What if there were another source for policy models--policy based on working toward equity, preserving what's good in our vast public school infrastructure? What kinds of policies--not reactions to misguided policies, but new ideas--would educators produce?
February 2014 Archives
Our only possible ethical response to human suffering--cultural holocausts--is to try to take the sacrifices made in humanity's historical tragedies and make them sacred, through remembrance and honor. That's an enormously difficult thing to do, fraught with false equivalencies and cultural misappropriation. But is it wrong to try?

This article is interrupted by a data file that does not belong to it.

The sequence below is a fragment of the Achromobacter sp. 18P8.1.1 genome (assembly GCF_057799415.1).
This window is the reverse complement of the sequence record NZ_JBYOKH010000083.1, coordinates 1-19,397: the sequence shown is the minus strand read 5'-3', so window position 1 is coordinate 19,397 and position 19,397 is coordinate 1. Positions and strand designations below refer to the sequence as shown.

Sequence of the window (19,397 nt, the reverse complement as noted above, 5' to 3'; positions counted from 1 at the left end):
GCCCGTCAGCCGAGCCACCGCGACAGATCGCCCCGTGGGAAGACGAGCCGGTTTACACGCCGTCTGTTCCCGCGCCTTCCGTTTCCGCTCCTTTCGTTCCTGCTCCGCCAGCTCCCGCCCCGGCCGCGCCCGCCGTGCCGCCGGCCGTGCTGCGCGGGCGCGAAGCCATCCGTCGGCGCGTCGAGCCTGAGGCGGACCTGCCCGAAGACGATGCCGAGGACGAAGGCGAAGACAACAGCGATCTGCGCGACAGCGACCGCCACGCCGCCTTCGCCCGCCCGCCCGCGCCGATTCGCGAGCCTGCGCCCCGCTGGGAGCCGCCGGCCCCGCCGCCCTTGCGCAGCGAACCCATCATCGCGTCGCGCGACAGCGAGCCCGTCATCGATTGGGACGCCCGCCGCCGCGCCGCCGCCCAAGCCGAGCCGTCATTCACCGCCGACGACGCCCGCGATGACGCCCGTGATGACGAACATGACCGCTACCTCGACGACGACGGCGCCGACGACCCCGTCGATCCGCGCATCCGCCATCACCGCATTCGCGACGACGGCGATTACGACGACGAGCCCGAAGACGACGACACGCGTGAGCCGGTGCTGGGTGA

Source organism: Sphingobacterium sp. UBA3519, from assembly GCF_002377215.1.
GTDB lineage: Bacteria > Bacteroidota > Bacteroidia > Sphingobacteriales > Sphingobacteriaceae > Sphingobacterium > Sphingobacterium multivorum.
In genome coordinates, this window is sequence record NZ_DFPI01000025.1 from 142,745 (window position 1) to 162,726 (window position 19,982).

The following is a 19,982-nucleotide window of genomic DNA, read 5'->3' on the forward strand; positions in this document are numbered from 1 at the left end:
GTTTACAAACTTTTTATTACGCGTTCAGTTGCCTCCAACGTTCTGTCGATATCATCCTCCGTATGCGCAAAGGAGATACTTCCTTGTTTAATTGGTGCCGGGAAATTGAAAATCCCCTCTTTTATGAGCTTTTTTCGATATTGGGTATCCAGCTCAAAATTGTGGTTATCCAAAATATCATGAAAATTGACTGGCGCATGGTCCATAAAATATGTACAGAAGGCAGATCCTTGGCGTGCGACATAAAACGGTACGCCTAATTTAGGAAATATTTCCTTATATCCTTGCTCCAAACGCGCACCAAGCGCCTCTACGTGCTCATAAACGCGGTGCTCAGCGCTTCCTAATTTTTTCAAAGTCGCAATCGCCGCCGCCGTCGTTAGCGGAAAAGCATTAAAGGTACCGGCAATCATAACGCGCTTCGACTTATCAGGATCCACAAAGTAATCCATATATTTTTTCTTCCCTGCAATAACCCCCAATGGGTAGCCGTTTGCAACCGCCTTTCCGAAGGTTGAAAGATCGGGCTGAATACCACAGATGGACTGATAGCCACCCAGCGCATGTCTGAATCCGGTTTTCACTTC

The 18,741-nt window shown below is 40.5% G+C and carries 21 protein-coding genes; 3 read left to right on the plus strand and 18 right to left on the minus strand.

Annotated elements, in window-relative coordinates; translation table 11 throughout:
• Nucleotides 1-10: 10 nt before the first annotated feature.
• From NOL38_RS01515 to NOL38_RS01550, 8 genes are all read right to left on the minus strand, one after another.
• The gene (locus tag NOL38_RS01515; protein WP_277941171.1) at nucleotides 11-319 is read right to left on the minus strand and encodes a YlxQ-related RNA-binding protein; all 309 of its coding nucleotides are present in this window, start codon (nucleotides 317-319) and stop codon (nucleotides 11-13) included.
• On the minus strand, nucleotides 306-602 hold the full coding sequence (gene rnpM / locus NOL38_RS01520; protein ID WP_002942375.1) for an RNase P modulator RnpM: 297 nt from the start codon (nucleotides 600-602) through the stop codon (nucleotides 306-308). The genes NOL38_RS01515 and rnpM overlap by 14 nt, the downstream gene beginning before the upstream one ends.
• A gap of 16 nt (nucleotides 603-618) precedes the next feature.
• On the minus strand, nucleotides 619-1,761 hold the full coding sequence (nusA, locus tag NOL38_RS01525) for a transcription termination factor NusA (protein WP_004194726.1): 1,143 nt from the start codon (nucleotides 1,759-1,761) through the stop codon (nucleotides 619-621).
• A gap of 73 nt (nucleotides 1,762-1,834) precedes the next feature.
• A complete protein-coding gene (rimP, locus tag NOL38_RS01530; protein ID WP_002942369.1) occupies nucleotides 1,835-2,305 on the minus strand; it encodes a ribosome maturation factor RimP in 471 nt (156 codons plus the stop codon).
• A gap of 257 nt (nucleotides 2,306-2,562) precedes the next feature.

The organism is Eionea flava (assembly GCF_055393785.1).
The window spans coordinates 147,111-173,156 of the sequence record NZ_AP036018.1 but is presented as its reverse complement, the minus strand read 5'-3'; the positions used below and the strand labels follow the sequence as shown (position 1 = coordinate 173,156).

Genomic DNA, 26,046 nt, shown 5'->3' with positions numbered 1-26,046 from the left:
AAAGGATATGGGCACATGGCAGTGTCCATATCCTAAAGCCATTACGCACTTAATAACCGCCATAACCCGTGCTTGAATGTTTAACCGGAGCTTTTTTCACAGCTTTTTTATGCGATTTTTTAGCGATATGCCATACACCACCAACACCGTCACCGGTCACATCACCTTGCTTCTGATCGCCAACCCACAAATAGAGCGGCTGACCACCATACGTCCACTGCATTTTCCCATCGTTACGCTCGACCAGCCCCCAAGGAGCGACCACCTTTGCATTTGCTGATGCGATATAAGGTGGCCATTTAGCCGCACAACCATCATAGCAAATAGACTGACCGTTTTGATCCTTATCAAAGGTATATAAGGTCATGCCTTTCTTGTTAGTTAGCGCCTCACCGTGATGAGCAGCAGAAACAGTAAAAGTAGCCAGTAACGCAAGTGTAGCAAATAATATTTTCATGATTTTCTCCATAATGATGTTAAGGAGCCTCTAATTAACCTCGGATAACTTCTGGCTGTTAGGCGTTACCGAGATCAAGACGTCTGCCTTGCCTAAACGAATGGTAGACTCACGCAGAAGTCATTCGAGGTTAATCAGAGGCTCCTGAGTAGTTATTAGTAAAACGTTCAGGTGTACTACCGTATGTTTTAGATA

Is it possible to let satire, over-exaggeration and post-modern irony dull us to the fact that some things are always deeply, inherently immoral? Is it wrong to use historic, genocidal travesties or ruthless repressions as analogies for current events? Is it ever OK to pull out the Hitler card?
There's no such thing as a completely objective grade. Compiling, weighting and averaging numbers often leaves a good teacher with a grade that doesn't reflect what he understands about the child in question--what that child actually knows and can do.